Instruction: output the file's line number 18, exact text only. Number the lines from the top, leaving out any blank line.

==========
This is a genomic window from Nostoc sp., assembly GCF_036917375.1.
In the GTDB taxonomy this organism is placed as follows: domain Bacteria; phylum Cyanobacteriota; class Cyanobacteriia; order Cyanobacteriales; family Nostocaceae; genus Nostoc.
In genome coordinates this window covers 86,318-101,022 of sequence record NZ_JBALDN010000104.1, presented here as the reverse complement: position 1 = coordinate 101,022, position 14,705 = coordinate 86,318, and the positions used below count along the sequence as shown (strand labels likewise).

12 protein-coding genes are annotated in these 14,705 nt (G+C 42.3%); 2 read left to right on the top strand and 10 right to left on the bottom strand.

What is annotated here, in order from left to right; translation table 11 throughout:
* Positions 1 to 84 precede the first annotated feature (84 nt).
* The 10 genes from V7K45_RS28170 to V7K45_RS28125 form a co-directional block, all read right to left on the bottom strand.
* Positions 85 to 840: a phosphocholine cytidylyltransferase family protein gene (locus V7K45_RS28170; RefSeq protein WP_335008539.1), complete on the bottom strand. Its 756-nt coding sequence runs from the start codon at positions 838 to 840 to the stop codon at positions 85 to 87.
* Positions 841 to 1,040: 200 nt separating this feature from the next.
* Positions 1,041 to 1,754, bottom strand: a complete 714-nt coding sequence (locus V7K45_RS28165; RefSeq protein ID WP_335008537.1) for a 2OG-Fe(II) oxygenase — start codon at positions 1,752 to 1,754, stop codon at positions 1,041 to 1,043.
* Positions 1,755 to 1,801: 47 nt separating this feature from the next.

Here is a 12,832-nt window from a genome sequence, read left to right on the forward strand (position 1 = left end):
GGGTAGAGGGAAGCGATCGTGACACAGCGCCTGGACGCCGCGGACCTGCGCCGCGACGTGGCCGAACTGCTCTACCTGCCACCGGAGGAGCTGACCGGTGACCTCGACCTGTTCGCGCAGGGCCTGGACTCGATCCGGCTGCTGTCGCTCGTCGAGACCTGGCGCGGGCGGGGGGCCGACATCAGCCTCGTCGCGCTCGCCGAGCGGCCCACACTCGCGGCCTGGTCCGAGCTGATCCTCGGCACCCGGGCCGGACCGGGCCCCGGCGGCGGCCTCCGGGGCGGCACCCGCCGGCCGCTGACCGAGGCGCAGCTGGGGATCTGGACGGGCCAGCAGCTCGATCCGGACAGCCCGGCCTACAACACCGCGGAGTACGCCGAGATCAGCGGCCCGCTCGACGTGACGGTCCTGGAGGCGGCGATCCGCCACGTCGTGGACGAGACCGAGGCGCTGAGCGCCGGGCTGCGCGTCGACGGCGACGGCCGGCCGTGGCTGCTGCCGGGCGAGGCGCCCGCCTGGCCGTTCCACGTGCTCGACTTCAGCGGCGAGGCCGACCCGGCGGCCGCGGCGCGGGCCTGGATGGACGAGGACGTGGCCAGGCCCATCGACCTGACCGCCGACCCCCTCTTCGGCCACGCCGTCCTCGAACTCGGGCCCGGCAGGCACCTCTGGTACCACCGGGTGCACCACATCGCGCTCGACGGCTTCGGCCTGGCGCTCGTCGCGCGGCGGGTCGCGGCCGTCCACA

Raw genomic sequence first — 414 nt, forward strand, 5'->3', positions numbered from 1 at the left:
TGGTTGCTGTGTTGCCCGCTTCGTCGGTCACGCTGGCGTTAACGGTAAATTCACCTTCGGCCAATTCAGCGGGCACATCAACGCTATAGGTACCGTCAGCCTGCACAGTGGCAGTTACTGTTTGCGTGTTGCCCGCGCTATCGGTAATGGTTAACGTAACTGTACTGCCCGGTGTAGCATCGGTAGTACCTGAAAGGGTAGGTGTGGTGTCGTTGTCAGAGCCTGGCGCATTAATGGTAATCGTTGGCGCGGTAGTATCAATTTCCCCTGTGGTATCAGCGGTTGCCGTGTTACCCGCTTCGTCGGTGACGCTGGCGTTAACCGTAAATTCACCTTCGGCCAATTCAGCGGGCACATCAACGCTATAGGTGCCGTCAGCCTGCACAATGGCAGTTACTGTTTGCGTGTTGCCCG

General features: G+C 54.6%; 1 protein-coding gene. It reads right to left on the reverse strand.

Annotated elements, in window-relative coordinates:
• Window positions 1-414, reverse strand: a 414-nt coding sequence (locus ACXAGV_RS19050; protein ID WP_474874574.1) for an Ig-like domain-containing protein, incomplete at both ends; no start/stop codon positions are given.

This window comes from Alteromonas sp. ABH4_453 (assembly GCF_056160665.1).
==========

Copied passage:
• Window positions 1-414, reverse strand: a 414-nt coding sequence (locus ACXAGV_RS19050; protein ID WP_474874574.1) for an Ig-like domain-containing protein, incomplete at both ends; no start/stop codon positions are given.